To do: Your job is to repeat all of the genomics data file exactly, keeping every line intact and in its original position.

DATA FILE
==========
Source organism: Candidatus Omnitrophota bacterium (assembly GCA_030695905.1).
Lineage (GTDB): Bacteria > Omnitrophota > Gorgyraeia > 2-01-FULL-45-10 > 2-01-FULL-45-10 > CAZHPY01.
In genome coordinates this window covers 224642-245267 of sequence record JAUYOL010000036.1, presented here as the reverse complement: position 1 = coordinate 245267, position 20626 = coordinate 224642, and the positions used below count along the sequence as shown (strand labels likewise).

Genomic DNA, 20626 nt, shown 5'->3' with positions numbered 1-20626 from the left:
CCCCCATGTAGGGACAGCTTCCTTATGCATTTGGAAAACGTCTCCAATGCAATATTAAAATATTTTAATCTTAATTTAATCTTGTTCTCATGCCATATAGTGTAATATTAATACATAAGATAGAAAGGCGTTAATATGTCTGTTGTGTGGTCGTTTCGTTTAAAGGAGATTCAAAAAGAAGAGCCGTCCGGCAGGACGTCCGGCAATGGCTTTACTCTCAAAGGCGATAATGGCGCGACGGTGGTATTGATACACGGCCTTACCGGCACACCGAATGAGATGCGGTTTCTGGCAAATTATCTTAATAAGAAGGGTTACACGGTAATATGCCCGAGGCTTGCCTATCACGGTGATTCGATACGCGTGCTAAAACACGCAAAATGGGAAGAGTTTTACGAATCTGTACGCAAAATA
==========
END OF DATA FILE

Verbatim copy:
Source organism: Candidatus Omnitrophota bacterium (assembly GCA_030695905.1).
Lineage (GTDB): Bacteria > Omnitrophota > Gorgyraeia > 2-01-FULL-45-10 > 2-01-FULL-45-10 > CAZHPY01.
In genome coordinates this window covers 224642-245267 of sequence record JAUYOL010000036.1, presented here as the reverse complement: position 1 = coordinate 245267, position 20626 = coordinate 224642, and the positions used below count along the sequence as shown (strand labels likewise).

Genomic DNA, 20626 nt, shown 5'->3' with positions numbered 1-20626 from the left:
CCCCCATGTAGGGACAGCTTCCTTATGCATTTGGAAAACGTCTCCAATGCAATATTAAAATATTTTAATCTTAATTTAATCTTGTTCTCATGCCATATAGTGTAATATTAATACATAAGATAGAAAGGCGTTAATATGTCTGTTGTGTGGTCGTTTCGTTTAAAGGAGATTCAAAAAGAAGAGCCGTCCGGCAGGACGTCCGGCAATGGCTTTACTCTCAAAGGCGATAATGGCGCGACGGTGGTATTGATACACGGCCTTACCGGCACACCGAATGAGATGCGGTTTCTGGCAAATTATCTTAATAAGAAGGGTTACACGGTAATATGCCCGAGGCTTGCCTATCACGGTGATTCGATACGCGTGCTAAAACACGCAAAATGGGAAGAGTTTTACGAATCTGTACGCAAAATA